Not quite a tragedy ...
As readers of my main blog are certainly aware, I've been penning one of the Chicago Tribune's "Chicago Now" blogs, The Job Stalker
(detailing the course of my own job search) for the past several months. Out of contacts made through that, I was recently invited to be a participant in the "Signature Club", a feature of the Trib's Book Section's Printers Row
blog that brings in "reader reviews" from the public. This was how I came to be reading Miriam Pawel's The Union of Their Dreams: Power, Hope, and Struggle in Cesar Chavez's Farm Worker Movement
(which had been, oddly enough, also a feature of the LibraryThing.com "Early Reviewer" program).
I must admit, The Union of Their Dreams
something that I would have been likely to have picked up in "free range" book shopping, but I'd suggested that I'd probably do a better job reviewing a non-fiction
book, and this was what the Trib sent. I was relieved to find that this book was largely a historical
approach to the United Farm Workers rather than a doctrinal
As I worked my way through the book, I developed quite an admiration for the research that author Miriam Pawel had done to produce this document. As opposed to being an external
view of the United Farm Workers, with information collected from news stories, etc., or a "personal" view, this was an internal
look at the "la causa"
through the stories of various participants. Notably absent from this list is Cesar Chavez, while being the
pivotal figure for the ultimate story arc, this is a look at the lives and involvement of numerous key players, from Mexican lettuce cutters and irrigators who moved from the fields to be top union figures to "idealistic" White kids looking for some "meaningful experience", like one who is described as:
Ellen was looking for a meaningful experience before heading to graduate school in social work. She knew nothing about the lettuce boycott and wasn't too sure of the difference between Cesar Chavez and Che Guevara. But the internship sounded in line with her career goals, and she was eager to see California.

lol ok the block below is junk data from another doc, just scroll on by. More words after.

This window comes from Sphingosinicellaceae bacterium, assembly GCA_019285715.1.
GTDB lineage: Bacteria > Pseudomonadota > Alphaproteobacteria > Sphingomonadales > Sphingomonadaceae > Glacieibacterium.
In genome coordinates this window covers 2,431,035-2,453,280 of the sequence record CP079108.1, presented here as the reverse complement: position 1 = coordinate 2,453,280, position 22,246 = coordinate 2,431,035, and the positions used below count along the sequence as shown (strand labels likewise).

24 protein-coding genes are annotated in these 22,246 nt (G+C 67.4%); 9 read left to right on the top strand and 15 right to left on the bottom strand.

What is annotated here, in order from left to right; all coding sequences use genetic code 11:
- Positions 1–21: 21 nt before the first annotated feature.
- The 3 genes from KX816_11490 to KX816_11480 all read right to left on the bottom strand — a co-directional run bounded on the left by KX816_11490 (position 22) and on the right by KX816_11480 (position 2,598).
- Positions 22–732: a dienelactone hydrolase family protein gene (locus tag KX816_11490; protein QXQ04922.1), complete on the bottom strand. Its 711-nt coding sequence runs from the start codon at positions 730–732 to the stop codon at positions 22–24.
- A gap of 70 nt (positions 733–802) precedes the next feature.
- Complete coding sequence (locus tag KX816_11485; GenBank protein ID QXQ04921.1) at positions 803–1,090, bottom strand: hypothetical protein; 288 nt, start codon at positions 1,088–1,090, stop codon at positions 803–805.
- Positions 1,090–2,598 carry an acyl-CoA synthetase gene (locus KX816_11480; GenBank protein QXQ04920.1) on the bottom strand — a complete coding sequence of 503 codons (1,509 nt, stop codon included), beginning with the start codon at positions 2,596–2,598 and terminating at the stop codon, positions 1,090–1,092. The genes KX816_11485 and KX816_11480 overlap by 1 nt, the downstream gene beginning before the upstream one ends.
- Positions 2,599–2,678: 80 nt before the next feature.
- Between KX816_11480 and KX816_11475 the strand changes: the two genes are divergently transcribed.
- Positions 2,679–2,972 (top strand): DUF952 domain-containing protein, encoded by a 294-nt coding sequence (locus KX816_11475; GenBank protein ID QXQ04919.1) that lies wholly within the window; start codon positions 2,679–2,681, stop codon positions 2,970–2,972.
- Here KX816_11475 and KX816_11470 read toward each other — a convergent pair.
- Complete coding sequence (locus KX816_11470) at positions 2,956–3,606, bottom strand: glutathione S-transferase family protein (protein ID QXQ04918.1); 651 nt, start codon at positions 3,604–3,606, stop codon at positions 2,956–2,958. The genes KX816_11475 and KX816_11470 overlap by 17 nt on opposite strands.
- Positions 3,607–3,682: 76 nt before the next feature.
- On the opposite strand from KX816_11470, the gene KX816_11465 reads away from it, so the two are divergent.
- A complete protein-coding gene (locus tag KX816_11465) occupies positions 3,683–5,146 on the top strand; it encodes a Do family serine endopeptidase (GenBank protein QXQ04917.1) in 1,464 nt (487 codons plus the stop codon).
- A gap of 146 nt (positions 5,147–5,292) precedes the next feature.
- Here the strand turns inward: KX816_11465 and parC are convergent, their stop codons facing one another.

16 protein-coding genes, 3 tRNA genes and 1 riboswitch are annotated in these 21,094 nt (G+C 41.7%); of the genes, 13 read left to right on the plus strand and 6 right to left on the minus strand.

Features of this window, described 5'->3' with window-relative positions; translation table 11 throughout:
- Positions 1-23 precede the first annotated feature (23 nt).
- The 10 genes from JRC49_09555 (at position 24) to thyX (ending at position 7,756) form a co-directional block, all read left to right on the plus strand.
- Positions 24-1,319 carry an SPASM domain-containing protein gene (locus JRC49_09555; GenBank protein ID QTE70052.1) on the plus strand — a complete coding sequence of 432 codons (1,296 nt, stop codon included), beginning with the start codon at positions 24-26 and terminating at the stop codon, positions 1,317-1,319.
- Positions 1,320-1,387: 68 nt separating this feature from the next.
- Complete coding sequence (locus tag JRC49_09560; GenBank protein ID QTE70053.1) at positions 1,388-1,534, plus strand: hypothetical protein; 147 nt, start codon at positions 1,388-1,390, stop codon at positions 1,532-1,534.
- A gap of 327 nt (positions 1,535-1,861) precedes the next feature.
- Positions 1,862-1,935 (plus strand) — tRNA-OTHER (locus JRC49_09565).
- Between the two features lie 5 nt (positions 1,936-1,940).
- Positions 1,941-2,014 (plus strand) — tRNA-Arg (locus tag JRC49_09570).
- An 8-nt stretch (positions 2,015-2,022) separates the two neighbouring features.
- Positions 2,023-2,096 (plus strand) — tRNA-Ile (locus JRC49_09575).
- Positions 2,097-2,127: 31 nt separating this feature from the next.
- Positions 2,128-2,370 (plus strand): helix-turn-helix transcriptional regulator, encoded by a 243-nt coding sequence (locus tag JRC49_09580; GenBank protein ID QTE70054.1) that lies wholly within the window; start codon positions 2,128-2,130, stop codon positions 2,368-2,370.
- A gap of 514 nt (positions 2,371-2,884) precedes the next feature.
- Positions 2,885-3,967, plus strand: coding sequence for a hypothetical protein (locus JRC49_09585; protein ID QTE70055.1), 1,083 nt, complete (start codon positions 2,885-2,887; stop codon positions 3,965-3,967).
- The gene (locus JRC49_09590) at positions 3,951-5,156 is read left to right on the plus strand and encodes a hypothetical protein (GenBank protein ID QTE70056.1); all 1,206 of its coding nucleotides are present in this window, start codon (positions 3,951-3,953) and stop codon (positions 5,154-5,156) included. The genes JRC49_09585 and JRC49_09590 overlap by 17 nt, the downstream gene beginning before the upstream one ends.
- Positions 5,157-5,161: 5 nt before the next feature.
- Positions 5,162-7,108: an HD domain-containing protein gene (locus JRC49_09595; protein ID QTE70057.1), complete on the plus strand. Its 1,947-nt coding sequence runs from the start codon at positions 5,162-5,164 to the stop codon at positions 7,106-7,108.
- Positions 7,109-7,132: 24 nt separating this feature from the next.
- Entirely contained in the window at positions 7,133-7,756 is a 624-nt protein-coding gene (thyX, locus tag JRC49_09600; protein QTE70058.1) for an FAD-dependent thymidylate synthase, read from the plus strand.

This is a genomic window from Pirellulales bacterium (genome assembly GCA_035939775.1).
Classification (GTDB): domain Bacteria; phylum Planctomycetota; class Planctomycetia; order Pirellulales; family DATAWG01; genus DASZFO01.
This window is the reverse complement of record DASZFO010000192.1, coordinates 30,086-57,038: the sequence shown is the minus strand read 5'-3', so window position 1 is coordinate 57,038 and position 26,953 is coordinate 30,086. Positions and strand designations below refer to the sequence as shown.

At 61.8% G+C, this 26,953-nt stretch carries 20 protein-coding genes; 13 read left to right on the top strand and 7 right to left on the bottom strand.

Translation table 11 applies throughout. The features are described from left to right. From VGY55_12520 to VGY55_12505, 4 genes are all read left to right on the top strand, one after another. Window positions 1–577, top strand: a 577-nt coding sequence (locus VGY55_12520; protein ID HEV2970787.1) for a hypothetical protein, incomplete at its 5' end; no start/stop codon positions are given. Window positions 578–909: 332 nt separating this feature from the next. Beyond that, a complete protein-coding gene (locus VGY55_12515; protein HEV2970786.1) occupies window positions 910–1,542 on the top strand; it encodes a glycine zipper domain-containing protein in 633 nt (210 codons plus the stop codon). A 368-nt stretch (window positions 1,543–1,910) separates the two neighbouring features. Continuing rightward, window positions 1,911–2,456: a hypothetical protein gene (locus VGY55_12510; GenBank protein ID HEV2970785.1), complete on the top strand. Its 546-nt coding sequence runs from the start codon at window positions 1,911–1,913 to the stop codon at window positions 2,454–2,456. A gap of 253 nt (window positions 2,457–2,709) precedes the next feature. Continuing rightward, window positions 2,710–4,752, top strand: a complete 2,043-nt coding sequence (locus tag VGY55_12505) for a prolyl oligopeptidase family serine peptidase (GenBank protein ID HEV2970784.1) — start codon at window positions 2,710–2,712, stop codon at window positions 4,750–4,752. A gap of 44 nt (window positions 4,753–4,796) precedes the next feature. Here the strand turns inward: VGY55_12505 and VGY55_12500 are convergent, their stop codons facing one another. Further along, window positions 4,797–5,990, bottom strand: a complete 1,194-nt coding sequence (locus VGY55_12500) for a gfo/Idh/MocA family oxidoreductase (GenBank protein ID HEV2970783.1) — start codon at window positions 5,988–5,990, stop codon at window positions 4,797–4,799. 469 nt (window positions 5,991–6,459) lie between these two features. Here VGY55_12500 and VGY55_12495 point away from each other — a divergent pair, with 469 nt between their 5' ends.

The book is broken into six "themed" blocks of time which present different phases of activity, from the initial grape strike in 1965 to Chavez's death in 1989, each further divided into chapters on specific events and issues. What makes the book stand out is that, within these chapters, the narrative follows various players' activities in those contexts. That the author was able to dig up enough source information to make these individual sections read plausibly as part of a historical overview is quite impressive, and that at no point does the tone waver from the over-all flow of the book is quite a testament to Ms. Pawel's writing skill.
While clearly being the story of
Cesar Chavez's movement, the book is a story about
a dozen or so individuals. There is Chris Hartmire, a young "activist" minister; Elisio Medina, a grape harvester who joined the union as a teen; Jerry Cohen, a navy brat turned counter-culture lawyer; Sabino Lopez, a second-generation irrigator in the lettuce fields; Ellen Eggers, the social work student in the above quote; Sandy Nathan, a draft-dodging anti-war protester turned lawyer; Gretchen Laue, a kid who was looking for temp work and ended up with the boycott office in Boston; and Mario Bustamante, a top-ranked lettuce-cutter from Mexico City (as well as several other "recurring characters" who did not get their own sections). The story moves from vignette to vignette of these people's experiences, and in the process weaves the general tale of the union.
It is not
a pretty story, nor, ultimately, particularly flattering of Mr. Chavez. All of the key players end up "purged" eventually. Chavez, while claiming "loyalty" as a prime virtue, showed little of it himself, as long-time close friends are shed in alternating cynical and paranoid organizational shake-outs. Chavez envisioned himself as some sort of near-messianic figure, reading about Gandhi, but associating with the likes of Philippine dictator Ferdinand Marcos and Synanon cult leader Chuck Dederich (aspects of which Chavez attempted to install as a "new religion" within his "movement"). The core "tragic" element in the book is that gulf between what was, initially, an extremely effective "roots" labor movement which truly revolutionized the state of the farm worker and what Chavez envisioned as his grander "poor people's movement". Somehow the latter always managed to trump the former, and any disagreement with Chavez was framed as "treason", so time after time, contracts were left unfinished, programs not actualized, even checks uncashed due to random re-allocations of staffing resources.
If you have an interest in labor, agricultural, or political issues, this book should appeal to you. It also provides an interesting window on a certain area of counter-cultural activities from the sixties, seventies, and into the eighties. As The Union of Their Dreams
is new, your local brick-and-mortar book vendor should have it, although Amazon has it at 34% off and there are already copies at deeper discounts in the new/used market. Again, this is not something that I would have been likely to read "on my own", but it certainly rewarded my attention with a fascinating tale of a notable time in our history.